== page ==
PORTLAND (AP) – According to a new way of counting, Maine high schoolers are dropping out in higher numbers than previously thought.

The increased tally follows adoption of a uniform reporting system that requires school districts to count as dropouts all students who leave school but go on to receive a degree through adult education.

High schools reported 2.2 percent of students – or 1,839 of the 68,158 students enrolled in grades 9-12 – dropped out during the 2004-2005 school year, compared to the 3.9 percent national average.

Using the new counting method the following year, Maine’s dropout rate doubled. Some 5.4 percent – 3,337 of the 61,593 students enrolled in the state’s public high schools during 2005-2006 – dropped out, according to the latest figures reported by the state Department of Education.

Prior to the change, school districts in Maine used different ways to track dropout and graduation rates. Some did not count students as dropouts if they left before graduation but went on to receive diplomas through adult education programs. Others did not include students who passed general-equivalency diploma tests.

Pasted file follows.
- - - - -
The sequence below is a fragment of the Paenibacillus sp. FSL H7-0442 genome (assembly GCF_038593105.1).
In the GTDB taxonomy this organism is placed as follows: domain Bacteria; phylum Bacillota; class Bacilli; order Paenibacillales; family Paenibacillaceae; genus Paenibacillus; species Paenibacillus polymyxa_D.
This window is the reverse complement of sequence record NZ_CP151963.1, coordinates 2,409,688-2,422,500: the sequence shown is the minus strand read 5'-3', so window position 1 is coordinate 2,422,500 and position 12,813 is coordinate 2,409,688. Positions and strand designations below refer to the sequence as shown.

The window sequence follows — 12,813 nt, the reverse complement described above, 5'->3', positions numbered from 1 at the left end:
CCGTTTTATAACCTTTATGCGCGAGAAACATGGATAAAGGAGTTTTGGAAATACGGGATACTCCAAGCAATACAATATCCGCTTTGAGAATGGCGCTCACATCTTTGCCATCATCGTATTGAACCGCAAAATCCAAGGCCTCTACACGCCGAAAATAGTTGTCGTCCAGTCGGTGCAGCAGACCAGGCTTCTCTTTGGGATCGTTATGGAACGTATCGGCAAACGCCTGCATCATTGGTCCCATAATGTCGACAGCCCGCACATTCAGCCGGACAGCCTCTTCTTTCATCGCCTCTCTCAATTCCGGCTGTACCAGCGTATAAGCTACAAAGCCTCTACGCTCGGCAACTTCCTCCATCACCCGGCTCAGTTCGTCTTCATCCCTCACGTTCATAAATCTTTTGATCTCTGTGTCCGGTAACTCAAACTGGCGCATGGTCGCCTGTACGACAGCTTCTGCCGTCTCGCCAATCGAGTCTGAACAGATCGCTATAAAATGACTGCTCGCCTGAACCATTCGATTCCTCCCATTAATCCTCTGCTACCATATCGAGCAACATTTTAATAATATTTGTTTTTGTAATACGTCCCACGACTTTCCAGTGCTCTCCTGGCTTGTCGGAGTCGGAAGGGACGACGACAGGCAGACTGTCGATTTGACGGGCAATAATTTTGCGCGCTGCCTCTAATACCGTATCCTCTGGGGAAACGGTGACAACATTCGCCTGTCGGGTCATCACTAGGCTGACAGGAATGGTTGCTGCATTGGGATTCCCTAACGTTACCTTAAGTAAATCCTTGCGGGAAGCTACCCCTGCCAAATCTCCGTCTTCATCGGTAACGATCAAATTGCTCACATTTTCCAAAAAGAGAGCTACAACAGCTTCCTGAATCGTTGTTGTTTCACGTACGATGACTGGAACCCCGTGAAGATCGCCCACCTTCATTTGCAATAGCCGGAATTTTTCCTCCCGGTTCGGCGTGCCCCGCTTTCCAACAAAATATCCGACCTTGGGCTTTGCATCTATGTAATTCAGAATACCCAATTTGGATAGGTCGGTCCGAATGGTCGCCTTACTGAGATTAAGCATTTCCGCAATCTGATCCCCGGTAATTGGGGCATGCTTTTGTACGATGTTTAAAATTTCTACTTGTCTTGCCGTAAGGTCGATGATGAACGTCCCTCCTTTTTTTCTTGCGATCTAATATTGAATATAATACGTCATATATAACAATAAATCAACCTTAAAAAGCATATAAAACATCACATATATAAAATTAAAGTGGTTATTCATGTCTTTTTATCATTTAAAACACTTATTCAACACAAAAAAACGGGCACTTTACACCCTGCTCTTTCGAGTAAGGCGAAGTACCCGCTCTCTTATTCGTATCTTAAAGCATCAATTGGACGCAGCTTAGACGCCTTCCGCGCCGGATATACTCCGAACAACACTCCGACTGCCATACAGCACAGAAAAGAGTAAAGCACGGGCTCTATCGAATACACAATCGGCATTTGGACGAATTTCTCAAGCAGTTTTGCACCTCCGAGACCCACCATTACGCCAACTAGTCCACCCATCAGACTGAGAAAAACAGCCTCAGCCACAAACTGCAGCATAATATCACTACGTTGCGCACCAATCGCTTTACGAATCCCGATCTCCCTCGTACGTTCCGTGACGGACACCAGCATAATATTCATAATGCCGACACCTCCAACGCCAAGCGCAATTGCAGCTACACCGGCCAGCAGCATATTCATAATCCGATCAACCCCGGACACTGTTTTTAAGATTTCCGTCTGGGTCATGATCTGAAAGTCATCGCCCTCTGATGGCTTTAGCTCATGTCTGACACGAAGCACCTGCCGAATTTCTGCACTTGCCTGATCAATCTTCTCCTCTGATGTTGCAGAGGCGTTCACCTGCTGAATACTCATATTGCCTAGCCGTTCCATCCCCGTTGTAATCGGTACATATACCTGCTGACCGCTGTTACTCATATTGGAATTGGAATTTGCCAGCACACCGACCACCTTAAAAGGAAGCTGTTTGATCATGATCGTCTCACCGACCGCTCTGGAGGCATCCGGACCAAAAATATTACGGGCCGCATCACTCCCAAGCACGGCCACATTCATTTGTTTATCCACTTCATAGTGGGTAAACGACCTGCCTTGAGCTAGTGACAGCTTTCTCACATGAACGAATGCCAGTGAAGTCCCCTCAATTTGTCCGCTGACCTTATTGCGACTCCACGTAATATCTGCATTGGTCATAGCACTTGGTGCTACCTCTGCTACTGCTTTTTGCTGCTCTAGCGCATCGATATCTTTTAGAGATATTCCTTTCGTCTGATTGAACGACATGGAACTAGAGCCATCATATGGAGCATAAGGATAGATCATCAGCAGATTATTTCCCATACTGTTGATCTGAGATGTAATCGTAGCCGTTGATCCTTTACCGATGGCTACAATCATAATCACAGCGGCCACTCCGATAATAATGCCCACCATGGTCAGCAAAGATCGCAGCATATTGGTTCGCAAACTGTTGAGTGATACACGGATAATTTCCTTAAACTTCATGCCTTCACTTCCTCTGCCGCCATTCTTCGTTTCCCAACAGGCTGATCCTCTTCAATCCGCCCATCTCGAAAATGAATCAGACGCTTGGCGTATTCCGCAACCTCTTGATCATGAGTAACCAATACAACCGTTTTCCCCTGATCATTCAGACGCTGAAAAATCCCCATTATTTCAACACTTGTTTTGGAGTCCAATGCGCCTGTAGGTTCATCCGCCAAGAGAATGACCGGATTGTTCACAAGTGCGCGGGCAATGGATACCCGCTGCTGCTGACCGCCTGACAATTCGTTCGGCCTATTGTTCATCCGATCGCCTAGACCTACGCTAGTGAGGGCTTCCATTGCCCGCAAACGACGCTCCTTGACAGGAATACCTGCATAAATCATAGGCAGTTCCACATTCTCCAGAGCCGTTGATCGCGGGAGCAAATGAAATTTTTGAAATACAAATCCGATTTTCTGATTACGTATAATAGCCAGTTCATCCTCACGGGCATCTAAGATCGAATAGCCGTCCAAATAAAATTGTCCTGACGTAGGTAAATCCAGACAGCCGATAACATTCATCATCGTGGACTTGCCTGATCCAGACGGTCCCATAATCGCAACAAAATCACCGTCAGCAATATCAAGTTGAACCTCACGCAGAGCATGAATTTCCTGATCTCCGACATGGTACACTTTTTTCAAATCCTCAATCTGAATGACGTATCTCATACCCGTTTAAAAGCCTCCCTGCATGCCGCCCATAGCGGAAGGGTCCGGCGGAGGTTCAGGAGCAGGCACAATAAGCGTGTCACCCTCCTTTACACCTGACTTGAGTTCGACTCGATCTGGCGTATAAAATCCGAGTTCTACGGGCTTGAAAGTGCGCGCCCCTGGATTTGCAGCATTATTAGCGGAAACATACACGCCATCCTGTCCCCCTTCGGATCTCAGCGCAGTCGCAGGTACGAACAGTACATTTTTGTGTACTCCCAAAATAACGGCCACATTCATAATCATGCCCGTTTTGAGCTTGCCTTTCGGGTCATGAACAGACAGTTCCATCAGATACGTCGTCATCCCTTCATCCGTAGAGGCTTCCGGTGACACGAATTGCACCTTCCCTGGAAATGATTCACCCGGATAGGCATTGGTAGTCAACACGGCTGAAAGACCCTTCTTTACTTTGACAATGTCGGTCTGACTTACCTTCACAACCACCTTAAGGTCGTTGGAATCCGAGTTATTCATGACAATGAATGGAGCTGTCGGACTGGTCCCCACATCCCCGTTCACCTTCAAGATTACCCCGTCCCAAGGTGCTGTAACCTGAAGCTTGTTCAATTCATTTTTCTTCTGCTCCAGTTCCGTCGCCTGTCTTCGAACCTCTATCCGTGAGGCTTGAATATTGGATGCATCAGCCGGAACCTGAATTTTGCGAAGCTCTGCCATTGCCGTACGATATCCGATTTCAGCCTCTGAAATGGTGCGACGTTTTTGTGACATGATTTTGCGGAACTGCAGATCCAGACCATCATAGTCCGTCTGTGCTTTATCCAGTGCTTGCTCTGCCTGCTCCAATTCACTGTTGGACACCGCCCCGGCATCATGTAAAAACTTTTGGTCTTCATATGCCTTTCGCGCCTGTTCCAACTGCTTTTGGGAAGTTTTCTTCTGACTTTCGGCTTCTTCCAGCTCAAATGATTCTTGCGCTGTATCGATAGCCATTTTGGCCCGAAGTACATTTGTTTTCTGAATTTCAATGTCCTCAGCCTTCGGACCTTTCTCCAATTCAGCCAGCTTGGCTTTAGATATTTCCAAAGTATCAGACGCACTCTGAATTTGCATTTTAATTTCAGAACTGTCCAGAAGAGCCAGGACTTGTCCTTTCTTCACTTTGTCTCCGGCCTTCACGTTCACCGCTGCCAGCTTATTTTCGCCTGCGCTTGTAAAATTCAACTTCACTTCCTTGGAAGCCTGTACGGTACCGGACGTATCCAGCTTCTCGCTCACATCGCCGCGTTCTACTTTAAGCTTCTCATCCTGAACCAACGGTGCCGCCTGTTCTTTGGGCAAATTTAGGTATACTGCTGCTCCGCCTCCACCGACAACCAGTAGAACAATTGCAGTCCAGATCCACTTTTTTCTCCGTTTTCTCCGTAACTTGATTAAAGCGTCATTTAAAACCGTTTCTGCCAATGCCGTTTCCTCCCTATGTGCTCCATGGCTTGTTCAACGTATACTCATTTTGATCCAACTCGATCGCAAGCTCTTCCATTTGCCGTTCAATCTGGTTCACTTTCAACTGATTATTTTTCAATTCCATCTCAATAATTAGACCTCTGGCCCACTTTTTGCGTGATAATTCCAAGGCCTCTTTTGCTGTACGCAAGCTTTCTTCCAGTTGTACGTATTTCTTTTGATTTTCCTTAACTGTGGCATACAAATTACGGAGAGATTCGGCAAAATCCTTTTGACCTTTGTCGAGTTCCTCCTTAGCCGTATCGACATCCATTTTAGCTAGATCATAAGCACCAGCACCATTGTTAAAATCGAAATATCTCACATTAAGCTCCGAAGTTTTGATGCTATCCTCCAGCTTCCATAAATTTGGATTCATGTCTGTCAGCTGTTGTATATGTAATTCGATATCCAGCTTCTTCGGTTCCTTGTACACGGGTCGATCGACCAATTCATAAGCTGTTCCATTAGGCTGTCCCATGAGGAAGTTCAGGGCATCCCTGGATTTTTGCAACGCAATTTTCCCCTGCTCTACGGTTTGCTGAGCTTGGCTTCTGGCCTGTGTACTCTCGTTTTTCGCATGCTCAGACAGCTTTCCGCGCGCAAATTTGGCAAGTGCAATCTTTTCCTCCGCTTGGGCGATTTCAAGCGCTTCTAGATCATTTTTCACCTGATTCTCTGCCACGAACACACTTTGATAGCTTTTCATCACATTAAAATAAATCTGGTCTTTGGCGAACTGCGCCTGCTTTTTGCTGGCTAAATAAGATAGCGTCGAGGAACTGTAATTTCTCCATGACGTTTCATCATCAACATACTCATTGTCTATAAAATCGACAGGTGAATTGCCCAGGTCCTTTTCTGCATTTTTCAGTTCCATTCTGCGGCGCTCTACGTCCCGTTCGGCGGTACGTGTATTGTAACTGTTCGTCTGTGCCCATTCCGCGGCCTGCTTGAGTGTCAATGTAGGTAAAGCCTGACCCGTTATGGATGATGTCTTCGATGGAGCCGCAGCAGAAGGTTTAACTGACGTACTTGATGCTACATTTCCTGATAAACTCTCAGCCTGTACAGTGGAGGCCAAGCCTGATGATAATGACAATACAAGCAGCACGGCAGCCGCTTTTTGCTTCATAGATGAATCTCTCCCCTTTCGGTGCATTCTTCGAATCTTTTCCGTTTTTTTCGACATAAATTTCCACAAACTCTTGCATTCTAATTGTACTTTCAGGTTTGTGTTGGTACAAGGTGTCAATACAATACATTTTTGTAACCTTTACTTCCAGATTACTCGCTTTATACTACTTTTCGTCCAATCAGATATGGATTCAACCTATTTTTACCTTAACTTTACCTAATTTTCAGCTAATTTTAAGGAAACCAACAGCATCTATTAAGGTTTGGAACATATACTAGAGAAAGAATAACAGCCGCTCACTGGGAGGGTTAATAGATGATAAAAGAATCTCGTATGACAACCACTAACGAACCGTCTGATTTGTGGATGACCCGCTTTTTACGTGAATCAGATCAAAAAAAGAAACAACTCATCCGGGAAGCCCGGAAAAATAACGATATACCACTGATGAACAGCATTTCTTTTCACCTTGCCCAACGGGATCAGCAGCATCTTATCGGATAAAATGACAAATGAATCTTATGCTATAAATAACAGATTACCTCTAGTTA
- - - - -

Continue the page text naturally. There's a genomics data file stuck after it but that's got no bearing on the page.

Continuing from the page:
Under the new system, school districts must count as dropouts all students who leave the school system without graduating or enrolling in another district, including students who switch to adult education programs or obtain GED certificates.

“This is an attempt to get a true record of students who graduate from high school with a regular diploma,” said Jacqueline Soychak, learning systems team leader at the Maine Department of Education.

But principal Deborah Mitchell of Massabesic High School in Waterboro, where 90 of the school’s 1,150 students left school in 2005-2006 for a rate of 7.8 percent, said she does not regard those students as dropouts.

“I have to recognize there are kids who have a life outside of school that doesn’t always mesh with my goals for them,” she said.

Information from: Portland Press Herald, http://www.pressherald.com

AP-ES-03-30-08 1117EDT

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